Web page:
News | Oct. 25, 2022

The Surface Deployment and Distribution Command: Operating Within the Larger Sustainment Enterprise

By Fred Teeter Joint Force Quarterly 107

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Major Fred Teeter, USA, is Chief of the Commander’s Action Group for the Military Surface Deployment and Distribution Center.
Soldier secures truck to deck of USAV General Brehon B. Somervell before setting sail
Soldier with 2nd Battalion, 35th Infantry Regiment, 3rd Brigade Combat Team, 25th Infantry Division, secures truck to deck of USAV General Brehon B. Somervell before setting sail on October 17, 2021, at Waipio Point, Hawaii (U.S. Army/Rachel Christensen)

As the Army Service Component Command of U.S. Transportation Command (USTRANSCOM) and a major subordinate command to Army Materiel Command, the Military Surface Deployment and Distribution Command (SDDC) is the global intermodal surface connector. It exists to move, deploy, and sustain the Armed Forces to deliver readiness on time, on target, every time. The organization executes this mission as a key member of the Joint Deployment and Distribution Enterprise (JDDE), which is committed to integrating, synchronizing, and providing global deployment and distribution capabilities to deliver and sustain the U.S. military in support of the Nation’s objectives.

Balanced Logistics Planning

Often customers do not realize the scope of effort that goes into the deployment planning process, only understanding that they “need it quickly” or “need to move a lot of equipment.” As a key integrator for the joint force, SDDC translates those joint force customer requirements into transportation solutions, using a mix of organic and commercial industry assets.

When planning for large moves or contingencies, SDDC is the connective tissue that turns movement planning into reality. By understanding there are many more factors involved than just time and volume, the scope of the move increases with multiple nodes and modes that become available to support the warfighter. Figure 1 helps explain the connection that SDDC provides between the joint force (the customer) and commercial industry.

Figure 1.
Figure 1.
Figure 1.
Photo By: Figure 1.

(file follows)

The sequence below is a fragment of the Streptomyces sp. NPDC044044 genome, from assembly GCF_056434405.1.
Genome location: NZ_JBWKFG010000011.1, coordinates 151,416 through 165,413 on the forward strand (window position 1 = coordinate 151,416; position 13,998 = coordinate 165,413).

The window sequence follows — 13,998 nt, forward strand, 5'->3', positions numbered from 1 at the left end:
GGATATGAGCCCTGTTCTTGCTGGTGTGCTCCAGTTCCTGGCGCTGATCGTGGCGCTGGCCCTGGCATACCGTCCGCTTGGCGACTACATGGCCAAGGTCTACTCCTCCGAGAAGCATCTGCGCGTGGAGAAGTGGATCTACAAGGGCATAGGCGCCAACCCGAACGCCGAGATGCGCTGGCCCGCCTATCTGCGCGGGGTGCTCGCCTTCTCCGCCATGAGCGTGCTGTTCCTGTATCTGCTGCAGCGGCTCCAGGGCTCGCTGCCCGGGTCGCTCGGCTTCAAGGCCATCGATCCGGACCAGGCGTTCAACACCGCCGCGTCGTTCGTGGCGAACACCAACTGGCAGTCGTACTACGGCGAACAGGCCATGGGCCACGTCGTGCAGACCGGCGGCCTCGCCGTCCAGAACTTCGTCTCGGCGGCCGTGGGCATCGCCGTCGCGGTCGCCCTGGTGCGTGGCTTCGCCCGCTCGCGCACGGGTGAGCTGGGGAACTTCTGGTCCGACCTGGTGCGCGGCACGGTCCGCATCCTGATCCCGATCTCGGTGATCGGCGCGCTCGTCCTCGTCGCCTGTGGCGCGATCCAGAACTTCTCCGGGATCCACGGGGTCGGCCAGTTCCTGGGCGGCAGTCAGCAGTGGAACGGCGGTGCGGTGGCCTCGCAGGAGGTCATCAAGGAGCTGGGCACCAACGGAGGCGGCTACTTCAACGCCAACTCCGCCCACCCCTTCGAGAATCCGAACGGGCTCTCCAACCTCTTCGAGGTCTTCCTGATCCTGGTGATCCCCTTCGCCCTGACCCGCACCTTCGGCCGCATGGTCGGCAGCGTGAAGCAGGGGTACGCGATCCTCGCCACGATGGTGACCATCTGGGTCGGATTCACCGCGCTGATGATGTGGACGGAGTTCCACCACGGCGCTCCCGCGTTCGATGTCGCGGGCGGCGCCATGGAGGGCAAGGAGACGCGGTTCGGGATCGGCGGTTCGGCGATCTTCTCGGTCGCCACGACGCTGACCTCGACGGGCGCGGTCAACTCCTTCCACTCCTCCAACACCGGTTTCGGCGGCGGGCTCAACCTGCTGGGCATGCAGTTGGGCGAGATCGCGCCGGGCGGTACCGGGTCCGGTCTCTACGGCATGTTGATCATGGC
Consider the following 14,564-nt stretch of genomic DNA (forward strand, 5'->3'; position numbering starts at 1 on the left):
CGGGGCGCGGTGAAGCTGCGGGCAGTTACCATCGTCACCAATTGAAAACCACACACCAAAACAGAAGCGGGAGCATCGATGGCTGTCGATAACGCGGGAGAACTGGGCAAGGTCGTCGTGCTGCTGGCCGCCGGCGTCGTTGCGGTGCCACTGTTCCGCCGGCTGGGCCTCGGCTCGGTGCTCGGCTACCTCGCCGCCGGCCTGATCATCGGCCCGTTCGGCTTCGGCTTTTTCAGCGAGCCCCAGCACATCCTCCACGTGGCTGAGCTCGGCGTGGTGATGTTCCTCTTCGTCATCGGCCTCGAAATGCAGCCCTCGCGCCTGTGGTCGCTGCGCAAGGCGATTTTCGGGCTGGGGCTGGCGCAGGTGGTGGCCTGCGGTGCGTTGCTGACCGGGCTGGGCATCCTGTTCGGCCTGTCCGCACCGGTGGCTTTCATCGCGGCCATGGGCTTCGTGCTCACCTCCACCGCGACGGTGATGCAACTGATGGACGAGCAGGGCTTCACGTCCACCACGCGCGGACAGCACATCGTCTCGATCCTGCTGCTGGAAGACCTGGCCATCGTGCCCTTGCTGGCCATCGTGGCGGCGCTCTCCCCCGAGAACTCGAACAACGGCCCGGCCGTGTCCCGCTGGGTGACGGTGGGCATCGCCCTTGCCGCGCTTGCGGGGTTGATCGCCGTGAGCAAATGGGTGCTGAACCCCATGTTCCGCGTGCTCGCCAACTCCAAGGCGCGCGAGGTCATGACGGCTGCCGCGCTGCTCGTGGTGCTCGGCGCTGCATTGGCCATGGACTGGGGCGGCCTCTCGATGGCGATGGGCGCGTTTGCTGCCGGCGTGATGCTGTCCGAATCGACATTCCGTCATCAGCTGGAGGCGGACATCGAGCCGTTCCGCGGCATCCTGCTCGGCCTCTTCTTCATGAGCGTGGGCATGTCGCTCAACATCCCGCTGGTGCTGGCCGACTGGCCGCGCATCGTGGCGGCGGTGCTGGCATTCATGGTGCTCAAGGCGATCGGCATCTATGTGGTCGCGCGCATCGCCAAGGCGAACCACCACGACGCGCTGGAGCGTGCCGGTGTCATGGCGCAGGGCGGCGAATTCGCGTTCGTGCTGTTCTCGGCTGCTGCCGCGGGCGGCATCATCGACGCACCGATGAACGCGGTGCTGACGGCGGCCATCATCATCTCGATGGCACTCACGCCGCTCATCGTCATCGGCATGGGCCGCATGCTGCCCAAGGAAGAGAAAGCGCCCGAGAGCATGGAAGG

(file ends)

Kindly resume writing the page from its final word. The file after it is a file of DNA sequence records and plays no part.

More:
VIRIN: 221025-D-BD104-004

This figure depicts a balanced model identifying several key factors that impact movement planning and help determine which modes and nodes materiel will travel. In an ideal situation, the model is balanced with accurate, customer-provided requirements that include a specific time of need and available funding that supports the transportation method. When this information is in balance, SDDC and USTRANSCOM’s other component commands can better interpret the data to find the most effective means available to deliver goods on time. Working with accurate requirements, SDDC can coordinate with industry partners in a timely manner to ensure capacity, availability, and infrastructure that can support the movement. It is this exchange of timely information that helps build a robust connection between the government and industry partners.

When customers fail to accurately plan or establish clear requirements, this model becomes unbalanced. Short notice of a move requirement is likely to decrease transportation asset availability and increase cost. While the network is resilient, there are negative tradeoffs for any situation in which requirements are not clearly articulated to USTRANSCOM, SDDC, or other partners within the JDDE. The goal is to have clear and accurate forecasts that help ensure that commercial industry can respond to and effectively facilitate movements.

As we have seen in the past year, there are often factors that can bring this model out of balance. In today’s dynamic environment, it is important for the military and commercial industry partners to share forecasts and accurate estimates. By maximizing prioritization and coordination, imbalances can be overcome. As the flow of information increases, the network is strengthened in ways that provide both availability and infrastructure forecasts, optimized for required capacity during both peacetime and contingency operations.

Modeling Large-Scale Operations